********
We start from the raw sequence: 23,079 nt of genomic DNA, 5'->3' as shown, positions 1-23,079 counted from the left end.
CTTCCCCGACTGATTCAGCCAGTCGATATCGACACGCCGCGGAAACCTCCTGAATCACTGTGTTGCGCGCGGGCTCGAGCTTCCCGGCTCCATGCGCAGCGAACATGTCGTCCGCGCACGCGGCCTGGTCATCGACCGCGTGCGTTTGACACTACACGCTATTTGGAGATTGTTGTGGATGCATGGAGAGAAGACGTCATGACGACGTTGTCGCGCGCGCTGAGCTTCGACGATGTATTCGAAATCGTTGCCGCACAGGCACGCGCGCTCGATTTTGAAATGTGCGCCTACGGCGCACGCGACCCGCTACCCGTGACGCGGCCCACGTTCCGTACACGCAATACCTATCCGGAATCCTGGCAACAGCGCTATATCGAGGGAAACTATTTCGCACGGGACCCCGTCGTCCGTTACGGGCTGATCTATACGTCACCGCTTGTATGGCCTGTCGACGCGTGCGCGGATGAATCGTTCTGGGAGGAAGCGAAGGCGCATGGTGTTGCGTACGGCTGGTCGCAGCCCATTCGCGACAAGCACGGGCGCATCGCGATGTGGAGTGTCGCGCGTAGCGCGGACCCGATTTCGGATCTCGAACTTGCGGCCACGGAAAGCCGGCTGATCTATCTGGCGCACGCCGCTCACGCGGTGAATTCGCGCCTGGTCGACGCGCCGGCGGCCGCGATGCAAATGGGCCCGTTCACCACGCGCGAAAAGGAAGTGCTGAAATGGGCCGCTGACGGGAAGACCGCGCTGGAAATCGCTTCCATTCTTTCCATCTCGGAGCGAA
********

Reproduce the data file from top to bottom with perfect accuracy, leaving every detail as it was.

We start from the raw sequence: 23,079 nt of genomic DNA, 5'->3' as shown, positions 1-23,079 counted from the left end.
CTTCCCCGACTGATTCAGCCAGTCGATATCGACACGCCGCGGAAACCTCCTGAATCACTGTGTTGCGCGCGGGCTCGAGCTTCCCGGCTCCATGCGCAGCGAACATGTCGTCCGCGCACGCGGCCTGGTCATCGACCGCGTGCGTTTGACACTACACGCTATTTGGAGATTGTTGTGGATGCATGGAGAGAAGACGTCATGACGACGTTGTCGCGCGCGCTGAGCTTCGACGATGTATTCGAAATCGTTGCCGCACAGGCACGCGCGCTCGATTTTGAAATGTGCGCCTACGGCGCACGCGACCCGCTACCCGTGACGCGGCCCACGTTCCGTACACGCAATACCTATCCGGAATCCTGGCAACAGCGCTATATCGAGGGAAACTATTTCGCACGGGACCCCGTCGTCCGTTACGGGCTGATCTATACGTCACCGCTTGTATGGCCTGTCGACGCGTGCGCGGATGAATCGTTCTGGGAGGAAGCGAAGGCGCATGGTGTTGCGTACGGCTGGTCGCAGCCCATTCGCGACAAGCACGGGCGCATCGCGATGTGGAGTGTCGCGCGTAGCGCGGACCCGATTTCGGATCTCGAACTTGCGGCCACGGAAAGCCGGCTGATCTATCTGGCGCACGCCGCTCACGCGGTGAATTCGCGCCTGGTCGACGCGCCGGCGGCCGCGATGCAAATGGGCCCGTTCACCACGCGCGAAAAGGAAGTGCTGAAATGGGCCGCTGACGGGAAGACCGCGCTGGAAATCGCTTCCATTCTTTCCATCTCGGAGCGAA